Sharron Phillips mystery: 'Siblings fear dad involved'
SHARRON Phillips' siblings have called for police to search bushland near their parents' home amid fears their late father may have been involved in the cold case killing.
Sharron, who was 20 at the time, disappeared from Wacol on May 8, 1986.
Despite a $250,000 reward being posted, her body has never been found and no one has been charged, despite hundreds of interviews and leads by police.
Now Sharron's oldest sister and brothers have broken their silence and publicly questioned whether their father was involved.
Fairfax reported on Friday that Sharron Phillips' brothers and her older sister doubt their father's claim that he was collecting "one of their trucks" from the New South Wales town of Gilgandra the night Sharron disappeared.
Bob Dallow, a retired detective inspector, also had doubts about the alibi.
Bob Phillips died in August 2015 after a lengthy illness.
Speaking to the South-West News in May that year, Mr Phillips said he remained hopeful he would find out what happened to his daughter almost 30 years ago.
"I know someone must know something. Please come forward. We need to know what happened," Mr Phillips said.
Mr Phillips said not knowing what happened to Sharron, nicknamed "Big Bird", had destroyed the family, particularly his wife Dawn who suffered from severe depression and died in 2010 aged 54.
Fairfax on Friday reported the detective's wife, Kay Dallow, says she was given an admission by a heavily sedated and ill mother of Sharron: "Bobby killed Sharron and put her in a box. And I want him to kill me and put me in a box too," she was alleged to say at her son "Charlie's" wedding in 1991.
Police could not act on the alleged admission because of the credibility of the statement given the heavy medication.
Brisbanetimes.com.au reported that the head of Queensland's Cold Case Squad, Acting Inspector Glenn Terry, agreed on Thursday to send an investigator to meet the Phillips' siblings.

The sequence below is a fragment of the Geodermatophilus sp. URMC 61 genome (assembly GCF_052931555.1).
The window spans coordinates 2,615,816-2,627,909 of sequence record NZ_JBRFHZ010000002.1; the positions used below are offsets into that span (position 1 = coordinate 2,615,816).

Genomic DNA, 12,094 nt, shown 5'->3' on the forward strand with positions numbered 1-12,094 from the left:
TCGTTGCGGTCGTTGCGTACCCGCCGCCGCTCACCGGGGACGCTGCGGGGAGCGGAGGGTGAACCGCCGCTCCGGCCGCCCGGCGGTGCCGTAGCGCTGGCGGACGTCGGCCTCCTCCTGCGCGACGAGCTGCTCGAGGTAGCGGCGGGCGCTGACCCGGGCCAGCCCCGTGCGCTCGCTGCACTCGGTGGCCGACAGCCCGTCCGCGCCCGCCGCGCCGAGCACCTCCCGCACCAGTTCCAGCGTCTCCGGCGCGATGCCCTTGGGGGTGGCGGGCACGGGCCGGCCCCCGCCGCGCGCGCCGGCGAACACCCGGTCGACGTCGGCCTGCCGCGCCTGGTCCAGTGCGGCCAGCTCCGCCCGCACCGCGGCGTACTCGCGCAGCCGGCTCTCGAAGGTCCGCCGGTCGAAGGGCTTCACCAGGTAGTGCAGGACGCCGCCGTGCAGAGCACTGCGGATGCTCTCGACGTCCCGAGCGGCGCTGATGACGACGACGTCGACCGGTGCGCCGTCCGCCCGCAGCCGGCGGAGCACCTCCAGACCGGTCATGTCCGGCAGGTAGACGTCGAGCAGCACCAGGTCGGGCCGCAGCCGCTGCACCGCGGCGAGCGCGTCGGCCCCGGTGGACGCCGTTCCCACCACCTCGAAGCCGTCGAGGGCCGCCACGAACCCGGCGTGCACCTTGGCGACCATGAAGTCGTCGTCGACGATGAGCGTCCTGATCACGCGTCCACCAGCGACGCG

A decision on whether or not to search the Riverview block would depend on the information investigators received.
Sharron Phillips, then 20, was last seen about 11pm on Saturday, May 8, 1986, at a telephone box near Wacol railway station.
A person matching her description was seen by a number of people between the station and where her car was found.
Her yellow Datsun Bluebird sedan ran out of petrol at the divide between Ipswich and Brisbane on the motorway.
She walked across the motorway to the Wacol Army Barracks but soldiers said there were no telephones she could use.
After the Queensland Times ran a story to mark the 20th anniversary of her disappearance, an anonymous letter was sent to the paper saying Sharron was killed because she witnessed strange sex acts being performed at the barracks.
After she left the army barracks, she phoned Martin Balazs, a man she met a few days earlier, and asked him to pick her up from a nearby service station.
Mr Balazs said he at first wasn't sure which service station to go to, then his car got a flat tyre.
After he got going he saw Sharron's car beside the road, but didn't see anyone so he drove home.
He was interviewed by police but was eliminated as a suspect.
Signs bearing Sharron's name were put both sides of the motorway near where her car was found but for some reason her name was misspelt 'Sharon'.
Main Roads said the signs were removed in late 2007 after consultation with Ms Phillips' father Bob.
"Mr Phillips was agreeable with the temporary removal, as long as the signage was reinstated at the same location as part of the upgrade," a spokeswoman said at the time.
Anyone with information about Sharron Phillips' death is urged to call to Crime Stoppers on 1800 333 000.